Our next piece of adventure came from a random invite to try and find some PCs. My group had just been attacked by some shadow creatures which rifted through our cabin walls and we began adventuring to see what the source of these creatures could be. We ran into another group of players also investigating so we decided to travel together. It didn’t take long to find ANOTHER group of players in the heat of battle. Having made no enemies, and desperately needing friends, my group jumped into the fight. We weren’t incredibly effective against the demon horde this group was fighting, but we assisted how we were able. Come to find out, a PC had put a purple stone (origin unknown) into a mana font and this crystal’s energy had corrupted the font in such a way that demons were creating portals to our realm and attacking! Rituals were completed to try and cleanse the font, but the group became aware that one of there own was missing. The group suspected he was taken by a demon to their home world, and so we set forward to brave the demon’s lands to save him!
The system in more intricate than I anticipated it being, even having read the rule book beforehand. I realized there were a lot of skills offered, and that are many ways to implement them all in any given number of situations. But having planned ahead and knowing what I wanted to do as a PC, I was confident in my knowledge of the skills and what they were, and after that it was just a matter of seeing the game function and finding a rhythm within it to get started. There is one specific piece of this system I enjoy. When you start the game you have a set number of build to spend and then upon attendance you gain “build”. This build is used to purchase the ability to use other skills associated with your character just like any other game. However, in this game, you must be taught the skills you wish to learn. This teaching can come from other players who have been staff approved to do so, or by NPCs with the ability to teach whatever you may be trying to learn. Another point that actually was kind of confusing at first was the coinage. There are, to my knowledge four types of currencies that exist in three denominations. Each of these coins represents the same denomination of currency, but they all have different designs and details! They are beautiful to look at, but not immediately knowing the values were the same, I almost died once my group started to get some serious coins! But all in all, the system is interesting they have terms like “verily” which is essentially used to describe something that cannot be immediately represented. Verily you see a four hundred pound spider monkey, would be an example. Luckily I heard verily used outside of it’s explanation once the entire time I was playing, and it was from a PC! Another cool term, “If I recall correctly”, which allows two players to share an impromptu past experience without previous communication is a clever tool. Say an NPC is coming to drop some back story details on a portion of the story you left to the discretion of staff. A conversation may begin wherein that NPC might ask if they recall correctly – insert story details -, and the PC would then have the ability to confirm and accept the story, or deny the fact and reject the story.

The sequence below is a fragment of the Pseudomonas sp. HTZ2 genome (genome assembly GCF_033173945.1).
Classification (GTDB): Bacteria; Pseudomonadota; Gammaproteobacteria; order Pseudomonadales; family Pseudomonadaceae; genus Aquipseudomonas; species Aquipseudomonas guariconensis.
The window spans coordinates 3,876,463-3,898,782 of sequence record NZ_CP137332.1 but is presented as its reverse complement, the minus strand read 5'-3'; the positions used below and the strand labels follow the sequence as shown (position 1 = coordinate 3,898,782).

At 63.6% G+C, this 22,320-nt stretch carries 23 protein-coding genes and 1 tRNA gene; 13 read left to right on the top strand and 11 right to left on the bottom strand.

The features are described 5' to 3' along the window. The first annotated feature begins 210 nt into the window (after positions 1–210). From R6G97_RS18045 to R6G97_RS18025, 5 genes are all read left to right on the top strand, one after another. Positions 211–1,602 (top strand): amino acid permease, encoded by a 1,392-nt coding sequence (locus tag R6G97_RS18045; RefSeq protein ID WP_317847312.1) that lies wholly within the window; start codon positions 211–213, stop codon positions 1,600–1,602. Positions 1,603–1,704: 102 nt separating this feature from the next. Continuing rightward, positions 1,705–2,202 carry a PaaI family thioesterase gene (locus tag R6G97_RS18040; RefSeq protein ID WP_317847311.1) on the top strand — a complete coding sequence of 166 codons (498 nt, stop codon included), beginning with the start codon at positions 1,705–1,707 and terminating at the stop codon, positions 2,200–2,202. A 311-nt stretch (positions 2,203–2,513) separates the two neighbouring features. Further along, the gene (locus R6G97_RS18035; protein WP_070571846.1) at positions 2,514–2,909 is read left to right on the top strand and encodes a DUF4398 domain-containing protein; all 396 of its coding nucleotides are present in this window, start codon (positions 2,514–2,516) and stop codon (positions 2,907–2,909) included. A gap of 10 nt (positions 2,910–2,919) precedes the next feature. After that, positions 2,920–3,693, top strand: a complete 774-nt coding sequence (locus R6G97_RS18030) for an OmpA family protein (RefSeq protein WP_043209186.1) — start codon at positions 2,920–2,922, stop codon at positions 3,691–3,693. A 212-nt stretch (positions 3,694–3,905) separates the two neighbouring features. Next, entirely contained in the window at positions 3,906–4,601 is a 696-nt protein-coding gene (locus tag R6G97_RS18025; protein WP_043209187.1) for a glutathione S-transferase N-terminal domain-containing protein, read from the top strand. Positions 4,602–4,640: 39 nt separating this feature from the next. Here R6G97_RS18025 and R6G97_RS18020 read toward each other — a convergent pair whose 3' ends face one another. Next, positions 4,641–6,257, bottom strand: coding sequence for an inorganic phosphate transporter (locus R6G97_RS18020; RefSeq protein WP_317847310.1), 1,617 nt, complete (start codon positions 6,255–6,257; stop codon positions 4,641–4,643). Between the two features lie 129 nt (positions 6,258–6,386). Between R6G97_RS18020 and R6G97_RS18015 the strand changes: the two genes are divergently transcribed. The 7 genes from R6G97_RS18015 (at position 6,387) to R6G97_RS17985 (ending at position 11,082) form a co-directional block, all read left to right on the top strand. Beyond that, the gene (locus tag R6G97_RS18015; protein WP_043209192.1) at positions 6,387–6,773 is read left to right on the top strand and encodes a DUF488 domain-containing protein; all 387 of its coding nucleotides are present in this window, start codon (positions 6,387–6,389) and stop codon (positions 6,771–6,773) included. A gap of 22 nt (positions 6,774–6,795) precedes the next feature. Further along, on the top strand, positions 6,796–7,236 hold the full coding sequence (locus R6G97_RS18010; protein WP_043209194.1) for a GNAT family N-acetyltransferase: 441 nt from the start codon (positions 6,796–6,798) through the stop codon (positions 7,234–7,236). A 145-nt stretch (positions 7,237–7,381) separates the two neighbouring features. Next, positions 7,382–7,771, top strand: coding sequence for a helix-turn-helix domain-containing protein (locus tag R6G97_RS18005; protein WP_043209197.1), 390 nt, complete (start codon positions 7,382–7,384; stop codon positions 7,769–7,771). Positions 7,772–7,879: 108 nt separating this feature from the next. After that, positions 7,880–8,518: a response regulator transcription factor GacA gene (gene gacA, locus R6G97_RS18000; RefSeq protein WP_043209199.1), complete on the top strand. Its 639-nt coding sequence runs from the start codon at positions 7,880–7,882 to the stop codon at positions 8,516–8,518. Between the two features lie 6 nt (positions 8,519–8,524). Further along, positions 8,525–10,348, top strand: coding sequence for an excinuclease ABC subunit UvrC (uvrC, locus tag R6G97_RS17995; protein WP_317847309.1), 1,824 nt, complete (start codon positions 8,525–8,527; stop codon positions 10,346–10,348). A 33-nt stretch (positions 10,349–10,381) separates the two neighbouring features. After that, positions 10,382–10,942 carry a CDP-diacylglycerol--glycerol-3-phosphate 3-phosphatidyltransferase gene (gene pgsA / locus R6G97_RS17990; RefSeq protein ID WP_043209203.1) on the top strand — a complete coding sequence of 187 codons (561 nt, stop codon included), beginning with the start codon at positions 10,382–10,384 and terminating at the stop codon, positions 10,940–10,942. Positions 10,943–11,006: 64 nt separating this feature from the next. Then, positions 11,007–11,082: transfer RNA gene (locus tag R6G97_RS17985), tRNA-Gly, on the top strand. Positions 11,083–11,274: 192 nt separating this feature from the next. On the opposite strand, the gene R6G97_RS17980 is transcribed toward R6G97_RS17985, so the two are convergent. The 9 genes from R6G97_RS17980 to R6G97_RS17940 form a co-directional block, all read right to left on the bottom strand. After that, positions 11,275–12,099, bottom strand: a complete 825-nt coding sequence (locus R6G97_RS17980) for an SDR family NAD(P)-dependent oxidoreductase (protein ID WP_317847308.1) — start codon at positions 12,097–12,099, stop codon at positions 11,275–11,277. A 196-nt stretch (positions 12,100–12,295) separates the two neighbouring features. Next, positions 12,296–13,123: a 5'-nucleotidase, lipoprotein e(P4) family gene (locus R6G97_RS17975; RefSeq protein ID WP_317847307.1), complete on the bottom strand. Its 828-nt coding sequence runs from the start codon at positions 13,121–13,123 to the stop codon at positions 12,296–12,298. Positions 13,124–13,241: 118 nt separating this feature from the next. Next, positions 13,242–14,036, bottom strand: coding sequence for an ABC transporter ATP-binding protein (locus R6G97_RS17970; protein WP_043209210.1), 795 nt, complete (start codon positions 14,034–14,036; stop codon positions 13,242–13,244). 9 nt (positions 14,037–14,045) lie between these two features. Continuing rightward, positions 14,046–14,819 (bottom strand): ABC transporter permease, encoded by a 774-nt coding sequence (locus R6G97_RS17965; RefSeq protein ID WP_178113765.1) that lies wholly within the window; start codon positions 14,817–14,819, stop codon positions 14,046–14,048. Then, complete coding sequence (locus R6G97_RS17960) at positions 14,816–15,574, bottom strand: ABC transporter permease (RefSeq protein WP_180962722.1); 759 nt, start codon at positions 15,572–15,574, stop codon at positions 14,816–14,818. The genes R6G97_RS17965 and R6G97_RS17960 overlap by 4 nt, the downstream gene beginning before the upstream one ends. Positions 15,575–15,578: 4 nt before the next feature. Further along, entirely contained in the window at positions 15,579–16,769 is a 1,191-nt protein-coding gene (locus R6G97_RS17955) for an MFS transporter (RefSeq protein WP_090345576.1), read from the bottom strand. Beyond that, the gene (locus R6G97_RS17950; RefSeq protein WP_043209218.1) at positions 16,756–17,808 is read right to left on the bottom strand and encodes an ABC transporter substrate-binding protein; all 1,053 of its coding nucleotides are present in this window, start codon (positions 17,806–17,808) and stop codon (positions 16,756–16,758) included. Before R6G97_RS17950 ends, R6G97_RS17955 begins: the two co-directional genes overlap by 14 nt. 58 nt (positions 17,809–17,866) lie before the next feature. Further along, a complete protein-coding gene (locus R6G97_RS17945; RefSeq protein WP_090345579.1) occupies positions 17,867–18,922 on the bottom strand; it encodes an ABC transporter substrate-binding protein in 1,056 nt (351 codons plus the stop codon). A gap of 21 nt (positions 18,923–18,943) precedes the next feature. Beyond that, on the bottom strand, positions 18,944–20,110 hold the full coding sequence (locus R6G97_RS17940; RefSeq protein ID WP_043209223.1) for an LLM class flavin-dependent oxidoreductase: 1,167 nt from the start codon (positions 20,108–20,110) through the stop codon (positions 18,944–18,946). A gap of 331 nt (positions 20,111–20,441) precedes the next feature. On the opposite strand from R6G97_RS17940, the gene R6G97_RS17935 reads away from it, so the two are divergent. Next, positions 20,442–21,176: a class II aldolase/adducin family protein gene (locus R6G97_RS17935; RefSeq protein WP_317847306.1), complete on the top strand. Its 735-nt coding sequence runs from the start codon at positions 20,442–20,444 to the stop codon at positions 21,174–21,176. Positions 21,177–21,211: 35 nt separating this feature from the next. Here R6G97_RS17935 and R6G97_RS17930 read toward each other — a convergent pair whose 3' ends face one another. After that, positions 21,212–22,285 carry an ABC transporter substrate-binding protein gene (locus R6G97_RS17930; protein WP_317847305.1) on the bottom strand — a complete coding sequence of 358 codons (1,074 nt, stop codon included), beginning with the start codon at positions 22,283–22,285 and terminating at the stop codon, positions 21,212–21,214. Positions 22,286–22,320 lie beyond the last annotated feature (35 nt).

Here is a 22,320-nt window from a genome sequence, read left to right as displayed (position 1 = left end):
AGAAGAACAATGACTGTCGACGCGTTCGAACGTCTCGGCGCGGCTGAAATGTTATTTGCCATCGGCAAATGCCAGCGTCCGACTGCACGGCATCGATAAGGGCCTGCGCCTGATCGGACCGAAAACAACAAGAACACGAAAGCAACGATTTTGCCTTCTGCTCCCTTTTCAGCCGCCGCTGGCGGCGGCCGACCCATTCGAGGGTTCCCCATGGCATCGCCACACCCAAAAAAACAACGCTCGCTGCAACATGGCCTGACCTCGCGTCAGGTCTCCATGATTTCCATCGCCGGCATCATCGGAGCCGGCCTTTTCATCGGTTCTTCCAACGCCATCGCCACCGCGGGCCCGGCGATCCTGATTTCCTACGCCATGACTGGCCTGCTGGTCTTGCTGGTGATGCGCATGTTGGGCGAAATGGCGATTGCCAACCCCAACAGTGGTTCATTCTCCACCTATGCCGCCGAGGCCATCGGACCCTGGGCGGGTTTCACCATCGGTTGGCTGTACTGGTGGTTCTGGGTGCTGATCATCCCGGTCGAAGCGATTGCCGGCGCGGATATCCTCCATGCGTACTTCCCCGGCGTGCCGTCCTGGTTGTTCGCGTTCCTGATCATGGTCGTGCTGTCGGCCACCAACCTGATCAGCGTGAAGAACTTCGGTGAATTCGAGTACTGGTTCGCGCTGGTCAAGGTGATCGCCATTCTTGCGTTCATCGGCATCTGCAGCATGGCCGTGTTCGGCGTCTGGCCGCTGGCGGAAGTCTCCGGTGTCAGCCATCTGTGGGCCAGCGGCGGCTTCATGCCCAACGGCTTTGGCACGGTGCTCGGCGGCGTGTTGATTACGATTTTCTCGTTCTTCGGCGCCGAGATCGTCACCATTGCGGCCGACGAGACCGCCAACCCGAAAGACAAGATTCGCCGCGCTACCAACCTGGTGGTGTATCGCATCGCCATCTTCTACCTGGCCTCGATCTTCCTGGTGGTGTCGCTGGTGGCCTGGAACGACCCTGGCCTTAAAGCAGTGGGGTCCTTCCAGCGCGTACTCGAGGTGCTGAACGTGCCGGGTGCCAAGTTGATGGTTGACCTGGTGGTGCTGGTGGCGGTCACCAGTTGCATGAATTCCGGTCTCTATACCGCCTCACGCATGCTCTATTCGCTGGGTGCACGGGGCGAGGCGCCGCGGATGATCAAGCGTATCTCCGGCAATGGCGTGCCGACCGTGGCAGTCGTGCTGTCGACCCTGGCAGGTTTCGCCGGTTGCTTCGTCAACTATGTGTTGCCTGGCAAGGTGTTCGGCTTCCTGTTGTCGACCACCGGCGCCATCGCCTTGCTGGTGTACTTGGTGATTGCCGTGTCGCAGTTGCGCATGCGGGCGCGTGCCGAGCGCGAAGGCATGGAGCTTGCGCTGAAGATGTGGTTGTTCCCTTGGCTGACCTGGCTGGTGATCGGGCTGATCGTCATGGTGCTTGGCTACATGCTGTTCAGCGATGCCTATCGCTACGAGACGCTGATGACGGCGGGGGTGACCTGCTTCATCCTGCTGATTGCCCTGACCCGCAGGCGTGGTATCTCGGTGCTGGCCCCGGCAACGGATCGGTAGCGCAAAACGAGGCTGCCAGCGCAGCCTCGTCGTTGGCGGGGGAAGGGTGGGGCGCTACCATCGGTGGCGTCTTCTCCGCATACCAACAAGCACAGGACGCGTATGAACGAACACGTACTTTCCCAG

I haven’t played a PC in almost three years. I began playing Mordavia as a PC and quickly became a staff member. I worked my way through new friendships and new gaming experiences and now I am a storyteller for Mordavia going on two and a half years. Being out of the PC realm of a game for so long really allowed me to feel the details of the game I was playing even harder. I had a new perspective, the staffer perspective. Where I had no previous experience in balancing factors, and how to feel about people not pulling swings, etc. I now had the confidence and the know how of running my own stories at Larpworks presents Mordavia here in Mandeville, Louisiana. I was so excited, because I have really grown to enjoy Thomas’ company and the company of his wife. It was a pleasure to play their game. I didn’t exactly know what to expect driving to Texas, but getting flashbacks from Iti Kana didn’t deter me from playing. High temperatures and long trails make for more dangerous larping, but it allows you to lose yourself that much more into the game. I also haven’t been to a full three day event in almost eight years, and Sovereign Scrolls had their monsters and their stories spaced out. All their shifts were specific and served a purpose to keep the game alive and interactive with the extra time we had to play. Although I missed it because my group had to leave Sunday to make it back to Louisiana, there were pictures of one last big mod fight where there was decorative lighting to display some kind of ritual, I heard they had to fight a demon prince, which if memory serves, there are only six of. The one other thing I loved about playing this game is that there wasn’t a since of distance between lower and higher leveled characters. It seems like anyone is really capable of anything so long as they have purchased the appropriate skills and have the resources to use them. But starting your journey and claiming the knowledge for yourself is the only way you’ll ever really know! This is true with all LARP and I would recommend playing different games like Mordavia and Sovereign Scrolls to taste different cultures and different systems.